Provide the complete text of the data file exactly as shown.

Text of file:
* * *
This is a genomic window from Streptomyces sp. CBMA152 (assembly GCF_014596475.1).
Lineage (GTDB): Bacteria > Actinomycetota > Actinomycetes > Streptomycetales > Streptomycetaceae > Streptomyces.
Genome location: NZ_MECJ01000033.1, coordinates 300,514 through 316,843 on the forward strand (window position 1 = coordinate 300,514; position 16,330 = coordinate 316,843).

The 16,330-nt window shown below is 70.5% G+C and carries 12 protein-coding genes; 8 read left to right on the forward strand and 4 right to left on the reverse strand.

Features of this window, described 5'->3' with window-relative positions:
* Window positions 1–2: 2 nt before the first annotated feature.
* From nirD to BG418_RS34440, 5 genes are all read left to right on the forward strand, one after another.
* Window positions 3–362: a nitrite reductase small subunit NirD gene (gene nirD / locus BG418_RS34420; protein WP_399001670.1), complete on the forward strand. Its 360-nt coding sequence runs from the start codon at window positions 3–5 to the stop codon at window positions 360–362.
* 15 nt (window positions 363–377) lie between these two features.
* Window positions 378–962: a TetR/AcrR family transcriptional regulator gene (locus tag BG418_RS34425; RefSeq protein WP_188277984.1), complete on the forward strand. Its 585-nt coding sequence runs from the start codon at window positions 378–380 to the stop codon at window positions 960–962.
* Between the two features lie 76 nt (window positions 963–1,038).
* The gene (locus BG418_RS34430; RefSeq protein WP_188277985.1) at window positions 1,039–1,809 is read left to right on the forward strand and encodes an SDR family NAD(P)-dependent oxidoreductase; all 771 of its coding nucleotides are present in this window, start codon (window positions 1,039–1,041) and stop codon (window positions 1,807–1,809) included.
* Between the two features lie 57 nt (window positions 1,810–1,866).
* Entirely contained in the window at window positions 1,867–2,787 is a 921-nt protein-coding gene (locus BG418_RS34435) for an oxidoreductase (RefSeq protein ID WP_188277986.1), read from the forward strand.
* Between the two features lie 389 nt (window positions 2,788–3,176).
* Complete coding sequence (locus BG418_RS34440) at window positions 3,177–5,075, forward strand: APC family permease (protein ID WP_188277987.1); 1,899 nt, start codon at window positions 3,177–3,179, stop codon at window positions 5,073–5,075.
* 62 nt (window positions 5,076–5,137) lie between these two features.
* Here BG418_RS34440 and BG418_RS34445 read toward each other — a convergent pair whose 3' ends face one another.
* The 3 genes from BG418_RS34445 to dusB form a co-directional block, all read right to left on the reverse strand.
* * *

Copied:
This is a genomic window from Streptomyces sp. CBMA152 (assembly GCF_014596475.1).
Lineage (GTDB): Bacteria > Actinomycetota > Actinomycetes > Streptomycetales > Streptomycetaceae > Streptomyces.
Genome location: NZ_MECJ01000033.1, coordinates 300,514 through 316,843 on the forward strand (window position 1 = coordinate 300,514; position 16,330 = coordinate 316,843).

The 16,330-nt window shown below is 70.5% G+C and carries 12 protein-coding genes; 8 read left to right on the forward strand and 4 right to left on the reverse strand.

Features of this window, described 5'->3' with window-relative positions:
* Window positions 1–2: 2 nt before the first annotated feature.
* From nirD to BG418_RS34440, 5 genes are all read left to right on the forward strand, one after another.
* Window positions 3–362: a nitrite reductase small subunit NirD gene (gene nirD / locus BG418_RS34420; protein WP_399001670.1), complete on the forward strand. Its 360-nt coding sequence runs from the start codon at window positions 3–5 to the stop codon at window positions 360–362.
* 15 nt (window positions 363–377) lie between these two features.
* Window positions 378–962: a TetR/AcrR family transcriptional regulator gene (locus tag BG418_RS34425; RefSeq protein WP_188277984.1), complete on the forward strand. Its 585-nt coding sequence runs from the start codon at window positions 378–380 to the stop codon at window positions 960–962.
* Between the two features lie 76 nt (window positions 963–1,038).
* The gene (locus BG418_RS34430; RefSeq protein WP_188277985.1) at window positions 1,039–1,809 is read left to right on the forward strand and encodes an SDR family NAD(P)-dependent oxidoreductase; all 771 of its coding nucleotides are present in this window, start codon (window positions 1,039–1,041) and stop codon (window positions 1,807–1,809) included.
* Between the two features lie 57 nt (window positions 1,810–1,866).
* Entirely contained in the window at window positions 1,867–2,787 is a 921-nt protein-coding gene (locus BG418_RS34435) for an oxidoreductase (RefSeq protein ID WP_188277986.1), read from the forward strand.
* Between the two features lie 389 nt (window positions 2,788–3,176).
* Complete coding sequence (locus BG418_RS34440) at window positions 3,177–5,075, forward strand: APC family permease (protein ID WP_188277987.1); 1,899 nt, start codon at window positions 3,177–3,179, stop codon at window positions 5,073–5,075.
* 62 nt (window positions 5,076–5,137) lie between these two features.
* Here BG418_RS34440 and BG418_RS34445 read toward each other — a convergent pair whose 3' ends face one another.
* The 3 genes from BG418_RS34445 to dusB form a co-directional block, all read right to left on the reverse strand.